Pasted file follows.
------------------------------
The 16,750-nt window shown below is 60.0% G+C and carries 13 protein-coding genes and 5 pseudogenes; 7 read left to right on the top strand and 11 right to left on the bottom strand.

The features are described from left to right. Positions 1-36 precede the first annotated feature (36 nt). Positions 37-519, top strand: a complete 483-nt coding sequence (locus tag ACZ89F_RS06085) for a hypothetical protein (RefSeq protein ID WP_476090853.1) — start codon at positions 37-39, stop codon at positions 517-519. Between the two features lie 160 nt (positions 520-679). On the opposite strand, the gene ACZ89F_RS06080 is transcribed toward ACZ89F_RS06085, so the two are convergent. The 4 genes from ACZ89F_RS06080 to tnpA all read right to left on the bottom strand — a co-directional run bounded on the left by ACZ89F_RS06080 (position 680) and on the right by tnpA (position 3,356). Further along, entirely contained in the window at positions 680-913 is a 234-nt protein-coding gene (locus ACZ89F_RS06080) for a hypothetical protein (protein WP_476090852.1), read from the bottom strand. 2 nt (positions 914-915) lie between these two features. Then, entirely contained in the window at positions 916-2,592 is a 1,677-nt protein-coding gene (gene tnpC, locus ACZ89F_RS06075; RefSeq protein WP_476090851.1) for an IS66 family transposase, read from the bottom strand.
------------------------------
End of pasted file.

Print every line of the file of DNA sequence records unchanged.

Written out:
The 16,750-nt window shown below is 60.0% G+C and carries 13 protein-coding genes and 5 pseudogenes; 7 read left to right on the top strand and 11 right to left on the bottom strand.

The features are described from left to right. Positions 1-36 precede the first annotated feature (36 nt). Positions 37-519, top strand: a complete 483-nt coding sequence (locus tag ACZ89F_RS06085) for a hypothetical protein (RefSeq protein ID WP_476090853.1) — start codon at positions 37-39, stop codon at positions 517-519. Between the two features lie 160 nt (positions 520-679). On the opposite strand, the gene ACZ89F_RS06080 is transcribed toward ACZ89F_RS06085, so the two are convergent. The 4 genes from ACZ89F_RS06080 to tnpA all read right to left on the bottom strand — a co-directional run bounded on the left by ACZ89F_RS06080 (position 680) and on the right by tnpA (position 3,356). Further along, entirely contained in the window at positions 680-913 is a 234-nt protein-coding gene (locus ACZ89F_RS06080) for a hypothetical protein (protein WP_476090852.1), read from the bottom strand. 2 nt (positions 914-915) lie between these two features. Then, entirely contained in the window at positions 916-2,592 is a 1,677-nt protein-coding gene (gene tnpC, locus ACZ89F_RS06075; RefSeq protein WP_476090851.1) for an IS66 family transposase, read from the bottom strand.